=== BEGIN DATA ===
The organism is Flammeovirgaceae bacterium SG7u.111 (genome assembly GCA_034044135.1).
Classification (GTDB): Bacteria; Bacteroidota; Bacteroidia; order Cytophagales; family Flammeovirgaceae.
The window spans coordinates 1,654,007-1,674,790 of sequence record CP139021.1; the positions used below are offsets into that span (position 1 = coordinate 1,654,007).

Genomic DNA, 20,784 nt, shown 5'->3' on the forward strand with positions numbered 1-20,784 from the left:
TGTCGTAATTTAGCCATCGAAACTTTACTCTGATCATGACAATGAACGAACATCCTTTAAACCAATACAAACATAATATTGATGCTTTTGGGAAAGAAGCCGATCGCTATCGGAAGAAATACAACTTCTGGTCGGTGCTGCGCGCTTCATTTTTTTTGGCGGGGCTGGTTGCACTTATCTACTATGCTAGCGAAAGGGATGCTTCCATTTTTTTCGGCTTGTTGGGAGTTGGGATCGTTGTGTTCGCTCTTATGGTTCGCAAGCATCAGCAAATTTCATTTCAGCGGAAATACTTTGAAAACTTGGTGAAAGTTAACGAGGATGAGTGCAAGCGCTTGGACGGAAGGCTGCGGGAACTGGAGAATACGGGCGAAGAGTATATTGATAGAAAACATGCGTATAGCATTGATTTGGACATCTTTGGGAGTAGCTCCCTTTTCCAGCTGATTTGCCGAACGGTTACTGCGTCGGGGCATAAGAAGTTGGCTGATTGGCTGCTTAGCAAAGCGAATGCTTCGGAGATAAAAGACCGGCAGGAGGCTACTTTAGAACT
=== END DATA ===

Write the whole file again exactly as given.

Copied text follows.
The organism is Flammeovirgaceae bacterium SG7u.111 (genome assembly GCA_034044135.1).
Classification (GTDB): Bacteria; Bacteroidota; Bacteroidia; order Cytophagales; family Flammeovirgaceae.
The window spans coordinates 1,654,007-1,674,790 of sequence record CP139021.1; the positions used below are offsets into that span (position 1 = coordinate 1,654,007).

Genomic DNA, 20,784 nt, shown 5'->3' on the forward strand with positions numbered 1-20,784 from the left:
TGTCGTAATTTAGCCATCGAAACTTTACTCTGATCATGACAATGAACGAACATCCTTTAAACCAATACAAACATAATATTGATGCTTTTGGGAAAGAAGCCGATCGCTATCGGAAGAAATACAACTTCTGGTCGGTGCTGCGCGCTTCATTTTTTTTGGCGGGGCTGGTTGCACTTATCTACTATGCTAGCGAAAGGGATGCTTCCATTTTTTTCGGCTTGTTGGGAGTTGGGATCGTTGTGTTCGCTCTTATGGTTCGCAAGCATCAGCAAATTTCATTTCAGCGGAAATACTTTGAAAACTTGGTGAAAGTTAACGAGGATGAGTGCAAGCGCTTGGACGGAAGGCTGCGGGAACTGGAGAATACGGGCGAAGAGTATATTGATAGAAAACATGCGTATAGCATTGATTTGGACATCTTTGGGAGTAGCTCCCTTTTCCAGCTGATTTGCCGAACGGTTACTGCGTCGGGGCATAAGAAGTTGGCTGATTGGCTGCTTAGCAAAGCGAATGCTTCGGAGATAAAAGACCGGCAGGAGGCTACTTTAGAACT